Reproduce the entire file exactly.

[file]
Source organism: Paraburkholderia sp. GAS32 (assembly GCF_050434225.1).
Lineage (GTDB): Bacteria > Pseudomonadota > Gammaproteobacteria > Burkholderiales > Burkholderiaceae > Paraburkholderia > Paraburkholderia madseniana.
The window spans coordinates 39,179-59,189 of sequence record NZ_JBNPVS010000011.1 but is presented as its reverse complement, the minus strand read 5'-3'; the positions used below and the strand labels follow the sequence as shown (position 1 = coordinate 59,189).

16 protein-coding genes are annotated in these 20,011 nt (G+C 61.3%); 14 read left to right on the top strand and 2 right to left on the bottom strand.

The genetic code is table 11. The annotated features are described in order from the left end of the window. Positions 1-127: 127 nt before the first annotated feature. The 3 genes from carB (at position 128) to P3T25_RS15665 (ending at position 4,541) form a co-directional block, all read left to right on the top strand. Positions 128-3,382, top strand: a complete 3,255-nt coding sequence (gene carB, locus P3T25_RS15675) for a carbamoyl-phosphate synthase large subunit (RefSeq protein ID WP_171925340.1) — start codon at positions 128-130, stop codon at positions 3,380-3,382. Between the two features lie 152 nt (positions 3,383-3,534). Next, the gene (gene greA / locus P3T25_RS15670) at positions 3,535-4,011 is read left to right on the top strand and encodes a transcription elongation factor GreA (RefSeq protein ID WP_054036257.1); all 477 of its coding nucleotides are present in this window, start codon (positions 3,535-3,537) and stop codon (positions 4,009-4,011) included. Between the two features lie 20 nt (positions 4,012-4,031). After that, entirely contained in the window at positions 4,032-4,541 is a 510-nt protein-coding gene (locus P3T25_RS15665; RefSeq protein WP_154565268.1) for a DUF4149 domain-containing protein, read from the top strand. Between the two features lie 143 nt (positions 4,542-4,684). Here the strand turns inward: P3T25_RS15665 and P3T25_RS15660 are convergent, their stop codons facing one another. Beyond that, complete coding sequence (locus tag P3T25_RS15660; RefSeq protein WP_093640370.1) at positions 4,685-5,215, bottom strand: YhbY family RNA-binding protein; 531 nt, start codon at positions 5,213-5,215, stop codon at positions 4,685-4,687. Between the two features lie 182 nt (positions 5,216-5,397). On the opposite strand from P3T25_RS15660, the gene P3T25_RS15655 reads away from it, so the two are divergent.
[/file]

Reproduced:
Source organism: Paraburkholderia sp. GAS32 (assembly GCF_050434225.1).
Lineage (GTDB): Bacteria > Pseudomonadota > Gammaproteobacteria > Burkholderiales > Burkholderiaceae > Paraburkholderia > Paraburkholderia madseniana.
The window spans coordinates 39,179-59,189 of sequence record NZ_JBNPVS010000011.1 but is presented as its reverse complement, the minus strand read 5'-3'; the positions used below and the strand labels follow the sequence as shown (position 1 = coordinate 59,189).

16 protein-coding genes are annotated in these 20,011 nt (G+C 61.3%); 14 read left to right on the top strand and 2 right to left on the bottom strand.

The genetic code is table 11. The annotated features are described in order from the left end of the window. Positions 1-127: 127 nt before the first annotated feature. The 3 genes from carB (at position 128) to P3T25_RS15665 (ending at position 4,541) form a co-directional block, all read left to right on the top strand. Positions 128-3,382, top strand: a complete 3,255-nt coding sequence (gene carB, locus P3T25_RS15675) for a carbamoyl-phosphate synthase large subunit (RefSeq protein ID WP_171925340.1) — start codon at positions 128-130, stop codon at positions 3,380-3,382. Between the two features lie 152 nt (positions 3,383-3,534). Next, the gene (gene greA / locus P3T25_RS15670) at positions 3,535-4,011 is read left to right on the top strand and encodes a transcription elongation factor GreA (RefSeq protein ID WP_054036257.1); all 477 of its coding nucleotides are present in this window, start codon (positions 3,535-3,537) and stop codon (positions 4,009-4,011) included. Between the two features lie 20 nt (positions 4,012-4,031). After that, entirely contained in the window at positions 4,032-4,541 is a 510-nt protein-coding gene (locus P3T25_RS15665; RefSeq protein WP_154565268.1) for a DUF4149 domain-containing protein, read from the top strand. Between the two features lie 143 nt (positions 4,542-4,684). Here the strand turns inward: P3T25_RS15665 and P3T25_RS15660 are convergent, their stop codons facing one another. Beyond that, complete coding sequence (locus tag P3T25_RS15660; RefSeq protein WP_093640370.1) at positions 4,685-5,215, bottom strand: YhbY family RNA-binding protein; 531 nt, start codon at positions 5,213-5,215, stop codon at positions 4,685-4,687. Between the two features lie 182 nt (positions 5,216-5,397). On the opposite strand from P3T25_RS15660, the gene P3T25_RS15655 reads away from it, so the two are divergent.